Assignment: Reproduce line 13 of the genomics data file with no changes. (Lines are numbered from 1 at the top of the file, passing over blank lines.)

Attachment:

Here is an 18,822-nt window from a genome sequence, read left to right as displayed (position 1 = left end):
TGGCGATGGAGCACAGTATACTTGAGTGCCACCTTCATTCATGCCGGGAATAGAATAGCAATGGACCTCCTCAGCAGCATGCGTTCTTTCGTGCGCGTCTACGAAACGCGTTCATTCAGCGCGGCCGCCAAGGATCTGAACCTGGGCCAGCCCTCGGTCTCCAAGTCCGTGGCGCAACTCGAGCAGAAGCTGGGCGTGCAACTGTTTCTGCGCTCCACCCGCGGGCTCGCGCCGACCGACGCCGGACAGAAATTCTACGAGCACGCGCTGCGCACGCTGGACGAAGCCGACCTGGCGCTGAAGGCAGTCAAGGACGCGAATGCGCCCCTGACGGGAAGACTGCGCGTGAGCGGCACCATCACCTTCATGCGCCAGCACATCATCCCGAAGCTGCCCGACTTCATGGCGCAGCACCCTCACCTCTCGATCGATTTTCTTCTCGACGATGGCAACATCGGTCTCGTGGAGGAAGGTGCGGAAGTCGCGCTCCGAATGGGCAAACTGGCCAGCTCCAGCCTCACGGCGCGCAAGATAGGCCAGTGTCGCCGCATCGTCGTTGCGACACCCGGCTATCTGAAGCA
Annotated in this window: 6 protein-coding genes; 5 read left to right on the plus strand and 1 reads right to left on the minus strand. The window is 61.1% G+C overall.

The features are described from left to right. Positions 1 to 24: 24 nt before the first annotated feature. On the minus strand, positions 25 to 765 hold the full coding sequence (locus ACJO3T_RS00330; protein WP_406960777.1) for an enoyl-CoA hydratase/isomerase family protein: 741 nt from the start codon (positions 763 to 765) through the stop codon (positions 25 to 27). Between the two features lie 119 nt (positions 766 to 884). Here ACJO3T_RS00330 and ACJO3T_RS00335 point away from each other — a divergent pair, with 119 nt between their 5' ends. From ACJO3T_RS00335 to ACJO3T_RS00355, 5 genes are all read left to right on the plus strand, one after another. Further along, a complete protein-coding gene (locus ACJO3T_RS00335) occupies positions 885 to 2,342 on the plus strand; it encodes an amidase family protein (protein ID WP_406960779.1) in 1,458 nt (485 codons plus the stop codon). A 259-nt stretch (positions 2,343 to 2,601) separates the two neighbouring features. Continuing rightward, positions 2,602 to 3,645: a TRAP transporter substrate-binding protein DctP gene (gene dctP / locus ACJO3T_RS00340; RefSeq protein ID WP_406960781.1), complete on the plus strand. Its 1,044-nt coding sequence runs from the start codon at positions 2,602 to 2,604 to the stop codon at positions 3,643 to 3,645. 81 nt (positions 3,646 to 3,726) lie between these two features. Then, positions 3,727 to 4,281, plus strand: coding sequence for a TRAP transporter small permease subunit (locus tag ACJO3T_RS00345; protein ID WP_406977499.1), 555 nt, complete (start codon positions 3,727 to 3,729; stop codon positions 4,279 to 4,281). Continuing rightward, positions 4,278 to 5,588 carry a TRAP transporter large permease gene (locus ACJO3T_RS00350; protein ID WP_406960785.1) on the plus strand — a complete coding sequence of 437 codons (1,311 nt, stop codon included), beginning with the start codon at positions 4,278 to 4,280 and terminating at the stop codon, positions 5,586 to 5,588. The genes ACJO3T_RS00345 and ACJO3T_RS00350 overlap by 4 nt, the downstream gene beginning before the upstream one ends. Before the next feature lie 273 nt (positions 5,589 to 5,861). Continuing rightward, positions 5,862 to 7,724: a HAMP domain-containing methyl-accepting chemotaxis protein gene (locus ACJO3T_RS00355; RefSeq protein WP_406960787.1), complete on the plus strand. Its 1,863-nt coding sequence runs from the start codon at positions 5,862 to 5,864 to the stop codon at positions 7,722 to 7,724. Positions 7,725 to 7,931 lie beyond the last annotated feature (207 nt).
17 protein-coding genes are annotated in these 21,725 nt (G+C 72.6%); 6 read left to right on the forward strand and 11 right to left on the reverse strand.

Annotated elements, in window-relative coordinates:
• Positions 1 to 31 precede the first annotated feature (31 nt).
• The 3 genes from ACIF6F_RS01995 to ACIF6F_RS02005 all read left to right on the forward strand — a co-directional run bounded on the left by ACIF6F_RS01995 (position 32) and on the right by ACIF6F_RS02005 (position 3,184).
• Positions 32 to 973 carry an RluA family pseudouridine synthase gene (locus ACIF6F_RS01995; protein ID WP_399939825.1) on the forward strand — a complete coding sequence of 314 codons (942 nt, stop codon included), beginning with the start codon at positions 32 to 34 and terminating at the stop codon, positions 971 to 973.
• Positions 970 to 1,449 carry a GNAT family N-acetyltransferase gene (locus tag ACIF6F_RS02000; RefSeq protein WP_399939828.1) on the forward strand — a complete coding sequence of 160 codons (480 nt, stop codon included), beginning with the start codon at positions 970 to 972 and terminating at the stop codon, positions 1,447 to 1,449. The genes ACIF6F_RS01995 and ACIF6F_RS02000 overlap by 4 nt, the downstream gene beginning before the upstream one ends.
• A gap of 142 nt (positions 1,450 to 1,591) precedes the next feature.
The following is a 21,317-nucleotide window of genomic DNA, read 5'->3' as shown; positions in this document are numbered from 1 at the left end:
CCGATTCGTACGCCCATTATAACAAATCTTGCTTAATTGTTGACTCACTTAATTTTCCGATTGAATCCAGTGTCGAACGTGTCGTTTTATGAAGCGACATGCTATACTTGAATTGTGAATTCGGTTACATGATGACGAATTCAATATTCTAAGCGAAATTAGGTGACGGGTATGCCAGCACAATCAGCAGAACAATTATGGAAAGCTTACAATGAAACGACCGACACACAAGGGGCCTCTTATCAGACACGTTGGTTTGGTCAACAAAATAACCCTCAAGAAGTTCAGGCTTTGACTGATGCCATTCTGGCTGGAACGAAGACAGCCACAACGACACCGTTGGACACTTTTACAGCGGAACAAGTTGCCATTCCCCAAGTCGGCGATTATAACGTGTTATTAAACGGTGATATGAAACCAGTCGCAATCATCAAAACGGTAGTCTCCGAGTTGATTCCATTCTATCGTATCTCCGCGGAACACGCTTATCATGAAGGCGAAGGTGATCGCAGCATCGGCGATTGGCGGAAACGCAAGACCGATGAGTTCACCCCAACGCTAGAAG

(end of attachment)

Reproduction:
CCGATTCGTACGCCCATTATAACAAATCTTGCTTAATTGTTGACTCACTTAATTTTCCGATTGAATCCAGTGTCGAACGTGTCGTTTTATGAAGCGACATGCTATACTTGAATTGTGAATTCGGTTACATGATGACGAATTCAATATTCTAAGCGAAATTAGGTGACGGGTATGCCAGCACAATCAGCAGAACAATTATGGAAAGCTTACAATGAAACGACCGACACACAAGGGGCCTCTTATCAGACACGTTGGTTTGGTCAACAAAATAACCCTCAAGAAGTTCAGGCTTTGACTGATGCCATTCTGGCTGGAACGAAGACAGCCACAACGACACCGTTGGACACTTTTACAGCGGAACAAGTTGCCATTCCCCAAGTCGGCGATTATAACGTGTTATTAAACGGTGATATGAAACCAGTCGCAATCATCAAAACGGTAGTCTCCGAGTTGATTCCATTCTATCGTATCTCCGCGGAACACGCTTATCATGAAGGCGAAGGTGATCGCAGCATCGGCGATTGGCGGAAACGCAAGACCGATGAGTTCACCCCAACGCTAGAAG